Finally, pay attention to the little expenses: I’m not saying you have to cut all of the fun out of your life, but you do need to look over your spending (you should be budgeting your money) and see if there are things you can cut out of it.

Step 2: Cut Your Spending

I mentioned the car buying above, but you really need to apply that idea to your overall lifestyle. When it comes to wanting to retire at 50, most won’t be able to buy designer goods and take luxury vacations and still quit our jobs early. It just doesn’t work that way. You have to make sacrifices in your life – sacrifice a little now for an amazing life of early retirement, or live like you want now and work until 65 or later. It all comes down to choices. You decide how you want your life to play out.

The overall reason though of why you want to cut your spending is so that you can learn to live on less. The less money you have going out each month, the less money you need to come in. If you can live on $2,000 a month, you have a greater chance of retiring at 50 than someone that needs $5,000 a month or more.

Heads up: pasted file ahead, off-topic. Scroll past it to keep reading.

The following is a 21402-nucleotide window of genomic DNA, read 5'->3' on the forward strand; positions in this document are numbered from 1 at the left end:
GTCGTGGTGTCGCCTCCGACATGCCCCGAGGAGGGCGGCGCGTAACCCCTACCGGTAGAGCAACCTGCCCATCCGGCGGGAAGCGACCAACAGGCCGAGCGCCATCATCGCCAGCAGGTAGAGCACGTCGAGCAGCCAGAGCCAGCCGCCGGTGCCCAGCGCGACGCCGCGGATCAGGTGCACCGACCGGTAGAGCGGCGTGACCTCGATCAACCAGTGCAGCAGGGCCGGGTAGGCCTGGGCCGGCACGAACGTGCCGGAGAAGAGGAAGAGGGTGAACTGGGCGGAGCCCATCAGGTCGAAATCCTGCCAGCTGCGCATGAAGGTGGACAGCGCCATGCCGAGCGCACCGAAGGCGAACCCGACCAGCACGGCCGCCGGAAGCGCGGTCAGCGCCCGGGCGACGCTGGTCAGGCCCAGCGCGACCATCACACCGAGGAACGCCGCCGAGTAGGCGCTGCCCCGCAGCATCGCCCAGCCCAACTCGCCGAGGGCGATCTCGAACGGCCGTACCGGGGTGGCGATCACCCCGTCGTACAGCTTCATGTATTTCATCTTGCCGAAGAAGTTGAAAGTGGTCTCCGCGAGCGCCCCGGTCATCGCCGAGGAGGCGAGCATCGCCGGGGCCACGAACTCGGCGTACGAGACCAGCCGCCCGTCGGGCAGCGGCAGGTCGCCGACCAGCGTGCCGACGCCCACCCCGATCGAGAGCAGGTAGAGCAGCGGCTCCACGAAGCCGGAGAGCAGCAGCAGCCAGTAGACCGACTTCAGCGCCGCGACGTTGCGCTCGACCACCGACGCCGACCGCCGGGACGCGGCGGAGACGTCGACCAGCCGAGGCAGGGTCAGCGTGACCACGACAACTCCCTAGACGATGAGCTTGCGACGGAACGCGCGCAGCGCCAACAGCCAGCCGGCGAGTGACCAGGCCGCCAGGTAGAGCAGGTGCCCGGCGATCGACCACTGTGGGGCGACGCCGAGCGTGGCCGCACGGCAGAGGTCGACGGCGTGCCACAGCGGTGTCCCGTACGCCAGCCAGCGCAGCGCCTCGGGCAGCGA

Since your mortgage is your biggest monthly expense, you have to pay it off before you retire. If your mortgage payment (not including taxes) is $900 a month, that is close to $11,000 a year less that you need to live off of if you pay it off before retiring.

The same idea applies to any other debt you have. You have get rid of that debt before you retire at 50. If you have debt, read about my snowball method to get out of debt quickly, or read my review of Ready For Zero. Either option will help you eliminate debt fast. I can’t stress this enough – the less monthly expenses you have, the easier it will be to retire at 50.

Step 3: Diversify Your Income

I’m not sure what your idea of early retirement is, but after talking with many retirees, they are bored if they just sit around all day. This sounds awesome when we have a job, but in reality, it gets old fast. We need something to do to keep us occupied. For many, we turn to our hobbies. Wouldn’t it be great if we could turn our hobbies or skills into an income? It’s easier than you think.

There are all sorts of ways to earn additional side income. Spend some time now thinking of your interests and see if there is a way to make money off of it. Maybe you work in human resources or look over resumes all day. You could sign up on Fiverr and offer resume critiques for $5. There are all sorts of options for you. If you are having a tough time coming up with ideas, check out this post.

Here is why additional income streams are so valuable. First, if you start a side business now, you can save 100% of this money (or use it to pay off any debt you might have). This will help you increase your chance to retire at 50. Secondly, when you have an additional income stream, you will need to pull less money from your investment accounts. This is ideal because the more money you have invested, the more it can grow. This lessens the chances of you running out of money early.